The main point is that in case of big file size difference observed, don't overlook the possibility of ADS, and hidden malware.

Another link.

To safely experiment with ADS, try this at DOS/CMD level...

Create and then display the content of a file in the root of C:

C:\> echo The main data stream> test.txt
C:\> type test.txt

Result:

C:\> The main data stream

Now add an ADS with the same method, just specify the ADS name in addition of the file name:

C:\> echo The secret message> test.txt:secret

You have just hidden the secret message in the file. Note that the file size in Explorer has not changed in spite we added bytes in the ADS "secret".

Try to display the ADS content:

C:\> type test.txt:secret

Result:

The filename, directory name, or volume label syntax is incorrect.

CMD type is not able to display the content of the ADS. We will use Notepad instead:

notepad test.txt:secret

In Notepad we can see the content of the ADS:

The secret message

You can also hide a full executable in an ADS of an innocent text file, and run it at any time. Wealth does not harm for hackers :-)

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I'm not a win-man myself, my work is mostly done in Linux. This was very useful. Thank you –  thelastblack Jan 21 at 9:47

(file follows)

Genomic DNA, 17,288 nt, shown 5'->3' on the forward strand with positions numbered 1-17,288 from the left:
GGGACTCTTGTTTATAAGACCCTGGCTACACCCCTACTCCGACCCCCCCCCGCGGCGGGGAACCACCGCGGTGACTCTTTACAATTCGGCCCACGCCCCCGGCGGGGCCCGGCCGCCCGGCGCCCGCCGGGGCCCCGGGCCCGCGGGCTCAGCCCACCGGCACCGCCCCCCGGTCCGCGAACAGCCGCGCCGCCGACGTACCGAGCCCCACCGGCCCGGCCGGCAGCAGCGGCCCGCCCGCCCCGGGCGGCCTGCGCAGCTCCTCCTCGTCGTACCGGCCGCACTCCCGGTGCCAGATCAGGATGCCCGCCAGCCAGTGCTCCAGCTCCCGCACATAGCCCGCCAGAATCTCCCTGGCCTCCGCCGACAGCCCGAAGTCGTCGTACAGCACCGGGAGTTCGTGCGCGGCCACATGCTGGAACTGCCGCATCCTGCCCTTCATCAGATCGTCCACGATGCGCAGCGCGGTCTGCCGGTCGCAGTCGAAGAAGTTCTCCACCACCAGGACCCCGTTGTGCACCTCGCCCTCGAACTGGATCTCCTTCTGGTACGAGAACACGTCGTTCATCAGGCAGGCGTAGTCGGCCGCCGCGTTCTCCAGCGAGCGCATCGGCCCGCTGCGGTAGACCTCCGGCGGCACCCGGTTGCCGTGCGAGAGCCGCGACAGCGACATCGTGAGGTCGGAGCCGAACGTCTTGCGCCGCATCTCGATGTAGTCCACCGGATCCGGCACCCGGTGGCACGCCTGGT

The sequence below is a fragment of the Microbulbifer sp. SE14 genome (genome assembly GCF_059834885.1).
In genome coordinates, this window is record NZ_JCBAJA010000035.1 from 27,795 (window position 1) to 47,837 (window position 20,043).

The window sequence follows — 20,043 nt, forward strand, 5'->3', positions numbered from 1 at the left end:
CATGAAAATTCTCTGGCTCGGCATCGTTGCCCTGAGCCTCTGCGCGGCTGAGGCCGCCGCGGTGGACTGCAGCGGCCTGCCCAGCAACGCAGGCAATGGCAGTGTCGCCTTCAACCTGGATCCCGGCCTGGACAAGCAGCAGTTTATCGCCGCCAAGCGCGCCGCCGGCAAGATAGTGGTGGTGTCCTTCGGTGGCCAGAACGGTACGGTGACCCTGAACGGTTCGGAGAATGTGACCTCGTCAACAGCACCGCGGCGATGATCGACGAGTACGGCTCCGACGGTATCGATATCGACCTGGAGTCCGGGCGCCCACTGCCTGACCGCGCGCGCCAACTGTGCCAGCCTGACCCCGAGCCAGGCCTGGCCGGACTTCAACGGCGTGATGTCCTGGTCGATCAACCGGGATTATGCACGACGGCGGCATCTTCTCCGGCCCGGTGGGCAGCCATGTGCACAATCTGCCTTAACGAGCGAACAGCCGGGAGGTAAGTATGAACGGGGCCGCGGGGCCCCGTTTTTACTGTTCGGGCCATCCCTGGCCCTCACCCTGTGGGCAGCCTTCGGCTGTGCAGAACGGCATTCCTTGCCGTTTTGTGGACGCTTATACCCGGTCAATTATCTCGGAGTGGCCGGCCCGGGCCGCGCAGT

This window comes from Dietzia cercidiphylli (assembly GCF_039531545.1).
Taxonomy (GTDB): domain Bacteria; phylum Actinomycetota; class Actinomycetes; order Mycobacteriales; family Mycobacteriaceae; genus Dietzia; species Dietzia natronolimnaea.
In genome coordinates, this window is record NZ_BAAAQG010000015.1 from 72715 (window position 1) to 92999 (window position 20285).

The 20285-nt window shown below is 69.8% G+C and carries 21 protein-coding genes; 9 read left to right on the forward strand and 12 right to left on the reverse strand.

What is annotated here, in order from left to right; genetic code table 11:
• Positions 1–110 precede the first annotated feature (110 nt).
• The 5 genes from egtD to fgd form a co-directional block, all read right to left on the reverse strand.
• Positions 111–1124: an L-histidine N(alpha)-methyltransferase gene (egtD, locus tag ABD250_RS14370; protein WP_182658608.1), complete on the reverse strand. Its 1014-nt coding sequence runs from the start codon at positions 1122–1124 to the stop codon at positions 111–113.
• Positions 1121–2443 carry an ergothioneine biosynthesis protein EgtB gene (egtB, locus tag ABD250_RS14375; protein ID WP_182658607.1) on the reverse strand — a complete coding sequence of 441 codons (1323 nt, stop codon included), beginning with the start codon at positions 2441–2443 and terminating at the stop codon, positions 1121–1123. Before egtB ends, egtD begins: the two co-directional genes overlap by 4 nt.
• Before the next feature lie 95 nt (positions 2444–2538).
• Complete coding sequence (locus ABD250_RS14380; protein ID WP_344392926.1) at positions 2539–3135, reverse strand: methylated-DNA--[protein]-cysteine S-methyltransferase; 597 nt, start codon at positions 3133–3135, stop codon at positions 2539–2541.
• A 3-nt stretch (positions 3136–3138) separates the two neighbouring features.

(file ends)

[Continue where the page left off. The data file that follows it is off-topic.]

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It's worth using a tool such as Streams from Sysinternals to check for ADS usage. For instance files downloaded on a Windows system may be tagged with a source in ADS, though this is tiny and shouldn't take up space. It won't show in dir or Explorer output ordinarily. It may take up blocks and aggravate the disk usage problem you are investigating. . –  adric Jan 21 at 13:38

The problem may be because of the cluster size.

According to Microsoft:

If you are not using NTFS compression for any files or folders contained on the volume, the difference between SIZE and SIZE ON DISK is wasted space because of a larger-than-necessary cluster size. You should attempt to use an optimal cluster size so that the SIZE ON DISK value is as close to the SIZE value as possible. An excessive discrepancy between the SIZE ON DISK and the SIZE value is an indication that the default cluster size is too large for the average file size that you are storing on the volume, and that it should be decreased. This can be done only by backing up the volume and then reformatting the volume by using the format command and the /a switch to specify the appropriate allocation size: IE: format D: /a:2048 (This example uses a 2-KB cluster size).

Try formatting your drive with smaller cluster size.